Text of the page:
Creamy chicken paprika is an easy one-skillet version of traditional chicken paprikash, with all the same flavors that make the dish special. Chicken is braised with onions and bell pepper in a creamy sauce that's wonderful over pasta or rice.
This creamy chicken paprika recipe is a simpler version of Hungarian chicken paprikash. It's creamy and comforting, the type of dinner that makes you feel all cozy and satisfied.
The vibrant red color come from the spice paprika. Paprikash is traditionally made with chicken (usually legs) and onions that are braised in chicken stock. Sour cream (or creme fraiche) is whisked in at the end to thicken the stock into a flavorful sauce.
What makes this recipe quick, easy and flavorful?
- One-skillet dinner
- Made with boneless, skinless thighs or breasts (no browning necessary)
- Flavored with a combination of sweet and smoky paprika
- Braises in about 20 minutes
- No flour necessary to thicken the sauce
- Try rich and creamy creme fraiche instead of sour cream
- Chicken thighs
- Chicken broth
- Olive oil
- Onion and garlic
- Red bell pepper
- Creme fraiche
*see recipe card for ingredient amounts
Ingredient substitutions & variations
Sour cream: I prefer making creamy chicken paprika by whisking creme fraiche into the broth instead of sour cream. Creme fraiche is cultured cream that's thick, rich and very creamy. It has a higher fat content than sour cream, which means it doesn't curdle when added to hot liquid.
Boneless, skinless chicken thighs: I use boneless, skinless thighs in this recipe because they're easy to cook and flavorful. But you can use chicken breasts or bone-in, skin on thighs or legs. If the pieces have skin, you'll want to brown the chicken in the skillet first, then set the chicken aside while sauteeing the onion and bell pepper. Cooking time for breasts and bone-in thighs are included in the recipe card below.
Make it vegetarian: Substitute sliced mushrooms for the chicken, and make this dish vegetarian. Add the mushrooms after the onion and bell pepper have cooked and saute the mushrooms until soft and lightly browned. Add vegetable stock (only ½ cup) and simmer briefly before turning off the heat and whisking in the creme fraiche. No need to put the skillet in the oven!
White wine: A splash of white wine is optional, but does help boost the flavor.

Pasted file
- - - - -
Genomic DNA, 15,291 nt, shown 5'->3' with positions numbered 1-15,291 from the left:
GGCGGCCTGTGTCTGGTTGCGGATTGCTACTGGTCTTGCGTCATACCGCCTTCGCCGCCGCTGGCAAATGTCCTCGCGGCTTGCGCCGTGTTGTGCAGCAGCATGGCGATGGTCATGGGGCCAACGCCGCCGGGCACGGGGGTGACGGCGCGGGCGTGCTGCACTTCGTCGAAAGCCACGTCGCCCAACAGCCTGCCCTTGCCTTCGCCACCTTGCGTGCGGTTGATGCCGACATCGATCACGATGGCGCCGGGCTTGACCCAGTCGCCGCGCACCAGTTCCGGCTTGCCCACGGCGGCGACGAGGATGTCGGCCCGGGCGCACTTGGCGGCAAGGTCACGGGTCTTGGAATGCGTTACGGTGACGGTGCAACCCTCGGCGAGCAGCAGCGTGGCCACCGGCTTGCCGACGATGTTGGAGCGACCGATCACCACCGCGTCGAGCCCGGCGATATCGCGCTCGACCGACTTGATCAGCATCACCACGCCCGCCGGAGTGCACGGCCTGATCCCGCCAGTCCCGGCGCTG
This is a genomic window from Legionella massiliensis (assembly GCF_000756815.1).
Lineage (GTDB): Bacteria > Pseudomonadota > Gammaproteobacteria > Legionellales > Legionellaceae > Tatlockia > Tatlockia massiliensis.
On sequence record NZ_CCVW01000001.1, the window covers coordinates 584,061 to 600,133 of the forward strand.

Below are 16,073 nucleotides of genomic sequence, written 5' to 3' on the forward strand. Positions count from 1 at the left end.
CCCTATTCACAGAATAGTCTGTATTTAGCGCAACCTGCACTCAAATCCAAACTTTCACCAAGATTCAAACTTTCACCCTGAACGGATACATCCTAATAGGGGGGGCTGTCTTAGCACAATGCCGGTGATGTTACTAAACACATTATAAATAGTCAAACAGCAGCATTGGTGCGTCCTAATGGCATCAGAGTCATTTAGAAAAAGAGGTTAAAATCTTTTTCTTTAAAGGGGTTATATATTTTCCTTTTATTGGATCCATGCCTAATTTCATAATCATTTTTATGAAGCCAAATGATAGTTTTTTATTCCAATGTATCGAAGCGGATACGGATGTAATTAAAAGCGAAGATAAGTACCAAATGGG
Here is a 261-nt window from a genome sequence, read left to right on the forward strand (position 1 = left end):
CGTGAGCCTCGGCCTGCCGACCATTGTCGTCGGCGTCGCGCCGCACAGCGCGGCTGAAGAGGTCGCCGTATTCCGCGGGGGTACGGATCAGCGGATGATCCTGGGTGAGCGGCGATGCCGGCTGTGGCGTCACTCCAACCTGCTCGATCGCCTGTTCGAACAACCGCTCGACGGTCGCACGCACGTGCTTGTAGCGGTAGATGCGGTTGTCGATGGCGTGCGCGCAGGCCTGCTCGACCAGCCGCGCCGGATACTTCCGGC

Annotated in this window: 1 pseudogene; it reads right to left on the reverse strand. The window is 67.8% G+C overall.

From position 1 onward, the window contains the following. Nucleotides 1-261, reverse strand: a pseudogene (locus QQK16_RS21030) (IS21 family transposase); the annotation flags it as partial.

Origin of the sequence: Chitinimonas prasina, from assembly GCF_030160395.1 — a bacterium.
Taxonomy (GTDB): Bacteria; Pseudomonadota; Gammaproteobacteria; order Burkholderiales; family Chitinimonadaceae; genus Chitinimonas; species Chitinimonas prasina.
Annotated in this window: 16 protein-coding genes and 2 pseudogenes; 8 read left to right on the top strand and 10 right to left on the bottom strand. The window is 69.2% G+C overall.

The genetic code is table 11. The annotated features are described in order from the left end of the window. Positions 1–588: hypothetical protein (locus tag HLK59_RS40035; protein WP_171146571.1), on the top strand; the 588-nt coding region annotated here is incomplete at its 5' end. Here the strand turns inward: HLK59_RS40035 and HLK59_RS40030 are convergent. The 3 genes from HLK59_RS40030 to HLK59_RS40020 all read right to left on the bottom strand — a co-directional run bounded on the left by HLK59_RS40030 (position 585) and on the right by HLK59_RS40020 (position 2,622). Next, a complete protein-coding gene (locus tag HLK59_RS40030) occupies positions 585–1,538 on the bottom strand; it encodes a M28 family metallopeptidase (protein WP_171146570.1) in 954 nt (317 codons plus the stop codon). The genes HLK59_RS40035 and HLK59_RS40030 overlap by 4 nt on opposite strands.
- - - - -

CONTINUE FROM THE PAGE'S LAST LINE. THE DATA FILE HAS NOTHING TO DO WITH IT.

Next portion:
Paprika: Paprika is a spice made by grinding dried red peppers. Most paprika found in grocery stores is very mild. Finding a high quality, flavorful jar of paprika usually means buying from a specialty store or spice company. Paprika also goes stale faster than other spices. It's likely that the jar in your spice drawer needs to be replaced!
This dish is named after the spice paprika, is so it's difficult to recommend an alternative. You really can't make creamy chicken paprika without paprika. However, in general, substitutes for paprika can include aleppo pepper, chipotle chile powder or cayenne (for hot paprika).
What does paprika taste like?
Paprika is made from different types of red peppers that have been dried and ground into powder. So the flavor is similar to both mild and spicy red peppers. But the flavor of paprika really depends on which style. It also depends on where it's from. The flavor of Hungarian paprika can be slightly different from the flavor of Spanish paprika. Most paprika found in grocery stores has a mild flavor without much complexity.
Sweet paprika: This is what you'll find in most grocery stores. It's usually just labeled as "paprika." It's mild and very faintly sweet in the same way that a red bell pepper is sweet, with some earthiness thrown in.
Hot paprika: This style has a peppery, spicy and sometime slightly bitter kick to it. It's usually added to recipes in smaller amount than sweet paprika.
Half-sharp or bittersweet: A blend of sweet, spicy and earthy flavors, usually not as spicy as full-on hot paprika.
Smoked paprika: Smoked paprika is made from sweet red pepper pods that have been dried and smoked over a fire, then ground into a fine powder. It has a strong, smoky flavor and is used in recipes like vegetarian fajitas, vegetarian chili, and rubs for meat like cider-braised pork.
Hungarian: Paprika from Hungary comes in all the styles above, plus more. If you buy any style of Hungarian paprika instead of generic grocery-store paprika, you'll notice more flavor, sweetness, pungency and complexity.
Spanish: Also called pimentón, most of the Spanish paprika found in the US has a smokey quality and can be sweet or hot.
Step 1: Saute onion, bell pepper and garlic in olive oil.
Step 2: Add white wine (optional) and simmer 1 minute. Then add chicken broth, paprika and salt.
Step 3: Add chicken thighs. Lightly coat with olive oil, salt and pepper. Bring broth to a simmer and slide the skillet into a 425 F oven
Step 4: Braise until chicken is cooked, about 18 minutes
Step 5: Remove the chicken to slice, and whisk in creme fraiche
Step 6: Return the sliced chicken to the skillet. Add salt if needed.
Step 7: Serve over egg noodles, rice, whole grains or mashed potatoes
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